Acer davidii is also known as Père David’s Maple or Snakebark Maple. It is part of the Sapindaceae family of plants and is a species of maple. Acer davidii is native to China.
It was first discovered by Armand David or Père David (1826-1900), a French missionary catholic priest and botanist. He was sent to China in 1851 and commissioned by the Jardin des Plantes to obtain specimens. It was later discovered again in 1878 by Charles Maries (1851-1902), an English botanist and plant collector sent by James Veitch & Sons to Asia.
Acer davidii is a small deciduous tree. It can grow to 15m or 50ft tall with a truck of about 40cm or 18in. in diameter. Acer davidii has smooth olive green bark but the shoots start as red and then turn green and white. It has really beautiful bark.
Acer davidii foliage is dark green. The leaves are paler lower on the plant. The leaves are ovate with a serrated margin. In autumn the leaves turn yellow and orange, adding beautiful color to the landscape.
In late spring Acer davidii produces arching pendulous racemes of small yellow flowers with five sepals and petals. The male and female flowers usually appear on separate racemes. After flowering, the Acer davidii produces small fruit or winged seeds.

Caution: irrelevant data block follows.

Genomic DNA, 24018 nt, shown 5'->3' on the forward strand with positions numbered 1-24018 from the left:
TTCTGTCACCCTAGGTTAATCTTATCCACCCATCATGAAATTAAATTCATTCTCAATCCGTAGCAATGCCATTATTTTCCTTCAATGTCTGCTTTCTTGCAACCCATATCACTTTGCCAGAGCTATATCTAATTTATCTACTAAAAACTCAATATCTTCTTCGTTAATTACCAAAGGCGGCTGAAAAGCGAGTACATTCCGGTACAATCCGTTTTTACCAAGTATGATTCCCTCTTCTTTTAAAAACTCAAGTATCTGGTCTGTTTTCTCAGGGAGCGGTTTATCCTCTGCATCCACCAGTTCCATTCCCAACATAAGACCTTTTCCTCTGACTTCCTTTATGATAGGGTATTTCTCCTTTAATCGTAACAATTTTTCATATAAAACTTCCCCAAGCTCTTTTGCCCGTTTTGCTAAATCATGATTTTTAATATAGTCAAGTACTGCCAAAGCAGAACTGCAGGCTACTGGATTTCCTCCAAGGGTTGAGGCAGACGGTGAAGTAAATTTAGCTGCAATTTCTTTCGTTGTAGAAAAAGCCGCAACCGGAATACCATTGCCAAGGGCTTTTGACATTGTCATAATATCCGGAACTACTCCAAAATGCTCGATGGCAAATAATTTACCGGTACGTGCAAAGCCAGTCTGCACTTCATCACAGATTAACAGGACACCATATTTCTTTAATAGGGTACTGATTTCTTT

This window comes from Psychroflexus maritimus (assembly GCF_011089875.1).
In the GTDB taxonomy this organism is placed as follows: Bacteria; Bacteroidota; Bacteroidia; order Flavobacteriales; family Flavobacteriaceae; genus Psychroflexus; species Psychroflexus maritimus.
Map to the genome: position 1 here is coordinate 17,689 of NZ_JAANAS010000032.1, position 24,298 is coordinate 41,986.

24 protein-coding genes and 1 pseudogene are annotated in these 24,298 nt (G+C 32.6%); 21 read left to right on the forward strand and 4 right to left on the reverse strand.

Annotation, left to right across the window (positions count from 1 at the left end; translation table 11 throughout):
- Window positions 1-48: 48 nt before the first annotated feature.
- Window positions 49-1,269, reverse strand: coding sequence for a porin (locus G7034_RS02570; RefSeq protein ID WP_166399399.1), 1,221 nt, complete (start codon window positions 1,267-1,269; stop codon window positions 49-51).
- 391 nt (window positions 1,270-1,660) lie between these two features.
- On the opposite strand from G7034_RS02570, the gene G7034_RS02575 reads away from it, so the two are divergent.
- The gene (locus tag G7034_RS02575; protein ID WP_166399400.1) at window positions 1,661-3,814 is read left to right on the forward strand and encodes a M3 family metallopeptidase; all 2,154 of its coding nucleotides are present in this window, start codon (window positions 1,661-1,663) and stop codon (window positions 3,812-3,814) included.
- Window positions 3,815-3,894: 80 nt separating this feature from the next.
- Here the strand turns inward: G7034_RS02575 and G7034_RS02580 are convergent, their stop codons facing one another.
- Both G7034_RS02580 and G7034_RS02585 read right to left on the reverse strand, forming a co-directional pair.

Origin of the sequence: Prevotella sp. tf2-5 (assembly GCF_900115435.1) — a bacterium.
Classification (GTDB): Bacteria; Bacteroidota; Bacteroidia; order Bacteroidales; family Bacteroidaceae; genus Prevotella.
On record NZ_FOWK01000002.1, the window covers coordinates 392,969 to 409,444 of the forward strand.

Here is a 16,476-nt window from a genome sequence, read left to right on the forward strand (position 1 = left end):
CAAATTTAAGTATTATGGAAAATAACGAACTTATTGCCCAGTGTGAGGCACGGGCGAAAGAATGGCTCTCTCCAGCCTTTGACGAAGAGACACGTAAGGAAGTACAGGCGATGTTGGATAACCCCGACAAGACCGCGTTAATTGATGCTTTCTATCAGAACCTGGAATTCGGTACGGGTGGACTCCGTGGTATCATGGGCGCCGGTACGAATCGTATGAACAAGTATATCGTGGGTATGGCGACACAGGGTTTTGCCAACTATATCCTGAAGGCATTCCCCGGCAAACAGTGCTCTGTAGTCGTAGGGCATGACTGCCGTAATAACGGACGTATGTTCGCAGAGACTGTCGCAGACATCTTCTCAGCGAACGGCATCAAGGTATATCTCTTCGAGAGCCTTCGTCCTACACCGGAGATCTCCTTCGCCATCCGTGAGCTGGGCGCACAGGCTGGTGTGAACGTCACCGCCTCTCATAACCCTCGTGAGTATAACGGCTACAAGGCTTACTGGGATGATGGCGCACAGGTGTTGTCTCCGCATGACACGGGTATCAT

How to plant and grow Acer davidii
Place Acer davidii in the sun or partial shade. Plant it in moist but well-drained soil. Acer davidii does well in most types of soils as long as it is well-drained.
When planting the young tree use a stake to support it until it is established. Also use a rabbit guard while the plant is young, clear out weeds around it and after a couple of seasons, it should be established enough to ease up and let it grow further.
Acer davidii does not need much pruning except to remove damaged branches, it is best to prune it in autumn. Propagate Acer davidii by softwood cuttings or grafting. Watch out for aphids, horse chestnut scale, or verticillium wilt.
Also read about Acer capillipes